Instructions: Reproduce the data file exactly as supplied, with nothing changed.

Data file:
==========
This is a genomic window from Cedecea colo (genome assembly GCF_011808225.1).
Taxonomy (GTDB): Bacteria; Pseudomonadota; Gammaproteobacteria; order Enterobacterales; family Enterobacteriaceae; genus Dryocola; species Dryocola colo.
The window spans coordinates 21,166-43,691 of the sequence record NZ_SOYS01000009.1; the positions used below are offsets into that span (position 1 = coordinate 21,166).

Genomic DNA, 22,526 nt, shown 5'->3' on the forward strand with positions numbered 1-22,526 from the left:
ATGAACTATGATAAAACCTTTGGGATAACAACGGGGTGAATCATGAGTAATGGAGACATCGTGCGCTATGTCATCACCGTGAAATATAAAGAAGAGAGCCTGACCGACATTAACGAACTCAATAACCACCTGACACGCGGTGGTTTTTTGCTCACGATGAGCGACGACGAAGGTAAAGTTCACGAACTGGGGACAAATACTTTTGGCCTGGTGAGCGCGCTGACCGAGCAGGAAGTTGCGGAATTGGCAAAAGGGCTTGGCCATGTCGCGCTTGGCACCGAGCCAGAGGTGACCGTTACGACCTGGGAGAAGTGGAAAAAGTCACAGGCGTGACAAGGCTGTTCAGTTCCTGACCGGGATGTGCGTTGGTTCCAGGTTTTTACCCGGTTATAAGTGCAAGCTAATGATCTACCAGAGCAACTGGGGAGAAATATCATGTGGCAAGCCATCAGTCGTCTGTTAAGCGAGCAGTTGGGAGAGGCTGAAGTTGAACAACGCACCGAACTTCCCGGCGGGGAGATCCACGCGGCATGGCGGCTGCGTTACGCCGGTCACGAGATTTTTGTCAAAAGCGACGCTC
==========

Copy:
This is a genomic window from Cedecea colo (genome assembly GCF_011808225.1).
Taxonomy (GTDB): Bacteria; Pseudomonadota; Gammaproteobacteria; order Enterobacterales; family Enterobacteriaceae; genus Dryocola; species Dryocola colo.
The window spans coordinates 21,166-43,691 of the sequence record NZ_SOYS01000009.1; the positions used below are offsets into that span (position 1 = coordinate 21,166).

Genomic DNA, 22,526 nt, shown 5'->3' on the forward strand with positions numbered 1-22,526 from the left:
ATGAACTATGATAAAACCTTTGGGATAACAACGGGGTGAATCATGAGTAATGGAGACATCGTGCGCTATGTCATCACCGTGAAATATAAAGAAGAGAGCCTGACCGACATTAACGAACTCAATAACCACCTGACACGCGGTGGTTTTTTGCTCACGATGAGCGACGACGAAGGTAAAGTTCACGAACTGGGGACAAATACTTTTGGCCTGGTGAGCGCGCTGACCGAGCAGGAAGTTGCGGAATTGGCAAAAGGGCTTGGCCATGTCGCGCTTGGCACCGAGCCAGAGGTGACCGTTACGACCTGGGAGAAGTGGAAAAAGTCACAGGCGTGACAAGGCTGTTCAGTTCCTGACCGGGATGTGCGTTGGTTCCAGGTTTTTACCCGGTTATAAGTGCAAGCTAATGATCTACCAGAGCAACTGGGGAGAAATATCATGTGGCAAGCCATCAGTCGTCTGTTAAGCGAGCAGTTGGGAGAGGCTGAAGTTGAACAACGCACCGAACTTCCCGGCGGGGAGATCCACGCGGCATGGCGGCTGCGTTACGCCGGTCACGAGATTTTTGTCAAAAGCGACGCTC